Colleges, School and Institutes
Joan Geoghegan’s research focuses on understanding how Staphylococcus aureus, one of the most important human pathogens, successfully colonises and establishes invasive infection. Key areas of investigation include:
The molecular basis of colonisation. The human nose is the main site of asymptomatic colonisation in healthy humans with colonisation being a major risk factor for infection. Our research aims to further fundamental knowledge of the mechanisms used by S. aureus to persist in the nasal cavity. The other colonisation niche we investigate is the skin’s stratum corneum, particularly atopic dermatitis skin lesions which are particularly susceptible to colonisation and infection by S. aureus. We are investigating how bacteria interact with host corneocytes and how this influences skin colonisation.
The impact of copper hypertolerance systems on fitness and antimicrobial resistance. Epidemic strains of methicillin resistant S. aureus (MRSA) possess copper hypertolerance genes (CHGs) that detoxify copper. These are located on the same mobile genetic elements as antimicrobial resistance genes. We aim to understand how CHGs impact MRSA colonisation and pathogenesis and to determine the potential for copper to promote acquisition and retention of antimicrobial resistance genes.
The mechanistic basis of biofilm formation. Growing as biofilm communities on catheters, heart valves and artificial joints, bacteria avoid being killed by antibiotics and the human immune system. We are investigating the molecular basis of protein-mediated biofilm formation in MRSA and strategies to target the protein linkages that hold bacteria together in a biofilm.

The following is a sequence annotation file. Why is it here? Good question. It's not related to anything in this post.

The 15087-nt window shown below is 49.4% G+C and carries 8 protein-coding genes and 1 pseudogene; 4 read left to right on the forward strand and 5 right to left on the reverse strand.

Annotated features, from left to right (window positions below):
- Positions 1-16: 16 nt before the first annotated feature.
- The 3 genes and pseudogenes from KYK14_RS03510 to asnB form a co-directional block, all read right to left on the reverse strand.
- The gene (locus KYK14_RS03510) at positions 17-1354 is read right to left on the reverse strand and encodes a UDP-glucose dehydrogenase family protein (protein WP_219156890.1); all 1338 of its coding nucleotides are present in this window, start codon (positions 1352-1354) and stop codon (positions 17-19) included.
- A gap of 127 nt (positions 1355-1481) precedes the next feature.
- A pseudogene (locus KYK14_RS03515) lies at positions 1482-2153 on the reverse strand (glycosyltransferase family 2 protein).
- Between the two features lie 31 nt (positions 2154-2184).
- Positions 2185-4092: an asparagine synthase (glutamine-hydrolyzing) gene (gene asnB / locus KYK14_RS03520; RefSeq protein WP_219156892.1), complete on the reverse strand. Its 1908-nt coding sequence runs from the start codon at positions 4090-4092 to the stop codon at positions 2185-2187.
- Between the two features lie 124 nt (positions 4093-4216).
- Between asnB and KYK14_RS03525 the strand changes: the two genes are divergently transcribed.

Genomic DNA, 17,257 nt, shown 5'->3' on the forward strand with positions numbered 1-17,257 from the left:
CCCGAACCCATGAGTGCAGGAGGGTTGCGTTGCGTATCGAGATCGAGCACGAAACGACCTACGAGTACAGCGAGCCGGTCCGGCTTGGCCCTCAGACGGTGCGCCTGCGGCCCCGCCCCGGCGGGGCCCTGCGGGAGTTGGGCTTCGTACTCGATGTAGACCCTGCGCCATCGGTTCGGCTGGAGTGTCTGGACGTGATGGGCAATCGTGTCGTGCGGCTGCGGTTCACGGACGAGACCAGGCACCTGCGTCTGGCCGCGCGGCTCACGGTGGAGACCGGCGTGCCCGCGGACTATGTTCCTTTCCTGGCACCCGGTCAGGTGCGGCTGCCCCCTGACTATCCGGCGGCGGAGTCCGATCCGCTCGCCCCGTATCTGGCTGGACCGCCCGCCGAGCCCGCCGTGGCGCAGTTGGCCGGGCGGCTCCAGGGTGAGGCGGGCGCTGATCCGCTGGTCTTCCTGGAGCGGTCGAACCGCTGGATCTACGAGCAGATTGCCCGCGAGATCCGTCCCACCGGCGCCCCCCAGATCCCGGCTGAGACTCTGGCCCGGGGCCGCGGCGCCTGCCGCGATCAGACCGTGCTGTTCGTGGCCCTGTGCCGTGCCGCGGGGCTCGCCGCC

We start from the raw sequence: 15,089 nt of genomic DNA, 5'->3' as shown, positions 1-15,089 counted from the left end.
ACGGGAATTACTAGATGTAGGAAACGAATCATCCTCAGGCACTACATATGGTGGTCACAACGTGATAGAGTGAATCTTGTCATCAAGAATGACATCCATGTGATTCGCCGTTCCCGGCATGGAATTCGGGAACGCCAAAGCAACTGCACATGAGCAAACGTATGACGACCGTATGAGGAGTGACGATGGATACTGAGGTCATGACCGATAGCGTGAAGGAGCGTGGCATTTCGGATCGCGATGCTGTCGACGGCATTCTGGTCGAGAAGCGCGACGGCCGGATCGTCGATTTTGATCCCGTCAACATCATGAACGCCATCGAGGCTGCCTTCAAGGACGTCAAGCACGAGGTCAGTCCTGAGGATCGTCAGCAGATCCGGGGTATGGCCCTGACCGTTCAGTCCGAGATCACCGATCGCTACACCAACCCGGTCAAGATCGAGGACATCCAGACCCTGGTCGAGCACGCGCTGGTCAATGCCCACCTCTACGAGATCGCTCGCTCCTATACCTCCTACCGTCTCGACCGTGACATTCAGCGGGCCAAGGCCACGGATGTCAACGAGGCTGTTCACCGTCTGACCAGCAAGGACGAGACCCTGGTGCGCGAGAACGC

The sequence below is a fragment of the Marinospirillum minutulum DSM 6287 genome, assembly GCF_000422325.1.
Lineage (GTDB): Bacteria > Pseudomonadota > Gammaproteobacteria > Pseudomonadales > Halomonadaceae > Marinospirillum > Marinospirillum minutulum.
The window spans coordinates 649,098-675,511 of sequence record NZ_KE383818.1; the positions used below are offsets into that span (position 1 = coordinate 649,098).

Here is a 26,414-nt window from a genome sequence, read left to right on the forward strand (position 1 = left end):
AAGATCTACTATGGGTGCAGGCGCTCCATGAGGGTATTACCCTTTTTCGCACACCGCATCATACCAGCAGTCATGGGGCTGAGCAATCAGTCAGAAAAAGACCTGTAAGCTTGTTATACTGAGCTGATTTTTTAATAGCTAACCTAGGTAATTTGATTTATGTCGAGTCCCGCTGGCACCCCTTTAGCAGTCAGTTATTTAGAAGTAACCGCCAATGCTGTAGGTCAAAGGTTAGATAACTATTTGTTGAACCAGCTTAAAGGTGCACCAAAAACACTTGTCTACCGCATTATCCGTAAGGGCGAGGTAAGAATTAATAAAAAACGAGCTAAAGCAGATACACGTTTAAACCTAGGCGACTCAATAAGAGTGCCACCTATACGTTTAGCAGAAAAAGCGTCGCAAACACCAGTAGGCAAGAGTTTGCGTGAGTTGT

Mechanisms of ligand binding by cell-wall anchored proteins. We are interested in understanding the ligand binding activity of cell wall-anchored proteins at the molecular level, as well as uncovering how this activity is modulated in the complex infection milieu
Joan Geoghegan is a Royal Society Wolfson Fellow and Senior Lecturer in Microbiology and Infection. Her research career has focused on understanding the molecular basis of colonisation and infection by Staphylococcus aureus. In 2012 she established her research group studying staphylococcal pathogenesis at Trinity College Dublin and in 2020 she was appointed to the Institute of Microbiology and Infection at the University of Birmingham.
Her research focuses on defining bacterial factors underlying the success of Staphylococcus aureus as a human pathogen. She is interested in elucidating mechanisms used by the bacterium to interact with host proteins and cells and to resist clearance by the immune system and interference from other microbes. A major aim of this work is to identify new targets for the treatment and prevention of bacterial infection.
Doctor of Philosophy, Trinity College Dublin
Molecular Analysis of Fibrinogen Binding Proteins of Staphylococci
Postgraduate Diploma in Educational Studies (Higher Education),2015
Willingness to take PhD students
Molecular aspects of bacterial colonisation and virulence.
Staphylococcus aureus, MRSA, bacterial cell surfaces, skin microbiome, bacterial adhesion, antimicrobial resistance, AMR, vaccines, bacterial pathogenesis, host-pathogen interactions, atopic dermatitis.